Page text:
delmoi, isn't that basically what a margin account is all about? The bank loans you cash 'on margin' so you can make a bigger investment, and if it goes under, the bank keeps the money.

The diffrence is, with a margin account, if the stock loses more value you end up in debit. At least I thought you did...
posted by delmoi at 4:39 PM on April 26, 2006


In a concrete example you invest $10 and select 10 as your amplification factor.

delmoi, I do that all the time. It's called "leverage". You can quite easily get better than 10 to 1 on the futures markets, just as you describe. Yes, it's great fun, and at the very least it's considerably less stupid than Ponzi schemes.
posted by sfenders at 4:41 PM on April 26, 2006


Although it's possible you could end up with a negative account balance if for some reason the broker can't liquidate your position quickly enough, they'll typically do so well before you end up in debt.
posted by sfenders at 4:46 PM on April 26, 2006


Okay, I admit I'm a bit confused by this link. They make references to "purchases", and divide outgoing(?) money into withdrawn and "spent". Wikipedia hasn't provided me any insight here. Have the crossed over with the MLM crowd and are requiring you to by crap products to be in the game?

Also, delmoi: call options provide an instrument close to what you're looking for. You spend your money up front to buy the option, and the only two possibilities are that a) the stock goes up, and you make money and b) it doesn't go up, and you lose your initial investment but no more.

The major difference is that call options eventually expire. You can pretty much pick your poison: take the margin loan and pay interest on it, or do a call option and risk the option expiring before it goes up.
posted by tkolar at 4:56 PM on April 26, 2006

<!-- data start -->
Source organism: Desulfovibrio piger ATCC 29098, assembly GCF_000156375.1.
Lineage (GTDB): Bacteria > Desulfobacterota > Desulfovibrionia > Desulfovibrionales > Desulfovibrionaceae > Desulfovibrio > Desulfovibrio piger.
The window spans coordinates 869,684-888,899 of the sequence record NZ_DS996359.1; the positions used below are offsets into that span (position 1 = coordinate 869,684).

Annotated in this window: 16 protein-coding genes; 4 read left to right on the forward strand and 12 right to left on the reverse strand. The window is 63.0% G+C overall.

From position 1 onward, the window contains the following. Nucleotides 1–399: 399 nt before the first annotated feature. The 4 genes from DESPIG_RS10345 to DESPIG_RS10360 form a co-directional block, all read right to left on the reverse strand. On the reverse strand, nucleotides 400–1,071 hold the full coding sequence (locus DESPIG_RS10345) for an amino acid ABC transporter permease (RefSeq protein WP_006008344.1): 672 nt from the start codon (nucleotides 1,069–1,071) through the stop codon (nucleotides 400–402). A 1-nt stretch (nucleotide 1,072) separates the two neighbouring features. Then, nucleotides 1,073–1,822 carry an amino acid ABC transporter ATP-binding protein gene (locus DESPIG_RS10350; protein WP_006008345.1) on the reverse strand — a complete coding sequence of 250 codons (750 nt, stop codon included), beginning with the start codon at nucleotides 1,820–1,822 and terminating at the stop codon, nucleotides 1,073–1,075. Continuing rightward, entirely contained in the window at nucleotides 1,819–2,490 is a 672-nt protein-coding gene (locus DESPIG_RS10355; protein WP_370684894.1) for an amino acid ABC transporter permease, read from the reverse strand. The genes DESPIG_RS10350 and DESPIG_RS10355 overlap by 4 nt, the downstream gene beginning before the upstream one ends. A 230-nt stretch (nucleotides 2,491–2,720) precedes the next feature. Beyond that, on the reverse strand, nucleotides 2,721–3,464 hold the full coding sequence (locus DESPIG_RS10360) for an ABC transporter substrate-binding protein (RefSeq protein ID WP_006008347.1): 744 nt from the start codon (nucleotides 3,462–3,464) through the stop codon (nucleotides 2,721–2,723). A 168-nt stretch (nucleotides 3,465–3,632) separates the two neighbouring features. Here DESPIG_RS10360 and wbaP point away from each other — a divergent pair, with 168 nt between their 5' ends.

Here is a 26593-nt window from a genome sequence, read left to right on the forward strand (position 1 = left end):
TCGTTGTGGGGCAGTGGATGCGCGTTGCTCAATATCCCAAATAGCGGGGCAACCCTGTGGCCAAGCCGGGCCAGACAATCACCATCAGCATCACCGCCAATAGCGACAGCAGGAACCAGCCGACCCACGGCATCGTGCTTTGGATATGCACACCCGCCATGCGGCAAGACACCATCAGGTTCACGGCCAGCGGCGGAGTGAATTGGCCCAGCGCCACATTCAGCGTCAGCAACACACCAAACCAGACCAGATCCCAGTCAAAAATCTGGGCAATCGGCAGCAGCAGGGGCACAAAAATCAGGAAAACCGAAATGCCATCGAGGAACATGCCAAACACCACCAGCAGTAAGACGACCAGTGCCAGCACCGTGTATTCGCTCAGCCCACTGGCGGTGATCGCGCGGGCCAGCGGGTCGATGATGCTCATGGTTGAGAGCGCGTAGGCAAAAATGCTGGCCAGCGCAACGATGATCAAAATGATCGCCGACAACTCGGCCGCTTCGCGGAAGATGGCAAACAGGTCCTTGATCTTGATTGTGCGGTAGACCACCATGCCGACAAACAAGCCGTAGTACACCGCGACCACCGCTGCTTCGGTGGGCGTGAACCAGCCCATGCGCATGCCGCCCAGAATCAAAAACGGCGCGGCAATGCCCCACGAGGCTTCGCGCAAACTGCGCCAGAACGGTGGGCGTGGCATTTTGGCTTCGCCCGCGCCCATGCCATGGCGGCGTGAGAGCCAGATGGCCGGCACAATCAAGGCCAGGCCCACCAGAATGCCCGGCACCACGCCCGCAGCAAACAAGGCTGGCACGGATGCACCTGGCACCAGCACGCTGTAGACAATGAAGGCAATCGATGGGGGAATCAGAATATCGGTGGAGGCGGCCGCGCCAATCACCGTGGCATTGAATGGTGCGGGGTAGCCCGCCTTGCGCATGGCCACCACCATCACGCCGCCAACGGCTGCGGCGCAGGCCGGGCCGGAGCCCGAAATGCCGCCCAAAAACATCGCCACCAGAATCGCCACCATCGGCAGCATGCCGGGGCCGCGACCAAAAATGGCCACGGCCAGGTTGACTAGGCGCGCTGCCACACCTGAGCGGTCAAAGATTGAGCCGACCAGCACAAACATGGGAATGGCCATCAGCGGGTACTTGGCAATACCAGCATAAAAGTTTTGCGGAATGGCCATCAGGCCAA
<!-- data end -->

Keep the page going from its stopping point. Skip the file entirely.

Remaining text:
delmoi: A Ponzi scheme is nothing like gambling, unless you cheat when you gamble.

It's sold as an investment, not as a gambling system.

And there's no element of randomness. The early investors make obscene profits; the later investors lose everything.

There's a good reason why Ponzi schemes are considered felonies.
posted by lupus_yonderboy at 5:14 PM on April 26, 2006


Never mind, I think I figured it out. "Spend" is their word for "Investment".

lupus_yonderboy: I believe delmoi is conflating "Ponzi scheme" and "pyramid scheme". Pyramid schemes are can simply be gambling if everyone involved knows what they're getting into.

A "Ponzi scheme", however, is outright fraud.
posted by tkolar at 5:30 PM on April 26, 2006


Is the IP address field to make the "winners" look more real or something? Or just give the script kiddies some targets for extortion?
posted by jduckles at 5:49 PM on April 26, 2006


I don't see how it's any different then making money in any other gambling system... - delmoi

Yeah but gambling is illegal if the government isn't making any money on it.
posted by raedyn at 6:15 PM on April 26, 2006


I had no idea there were so many of these things operating. I imagine most people getting involved must have some idea of what they're getting into. They must, as usual, just be thinking that so many other people are doing the same thing that it will be safe.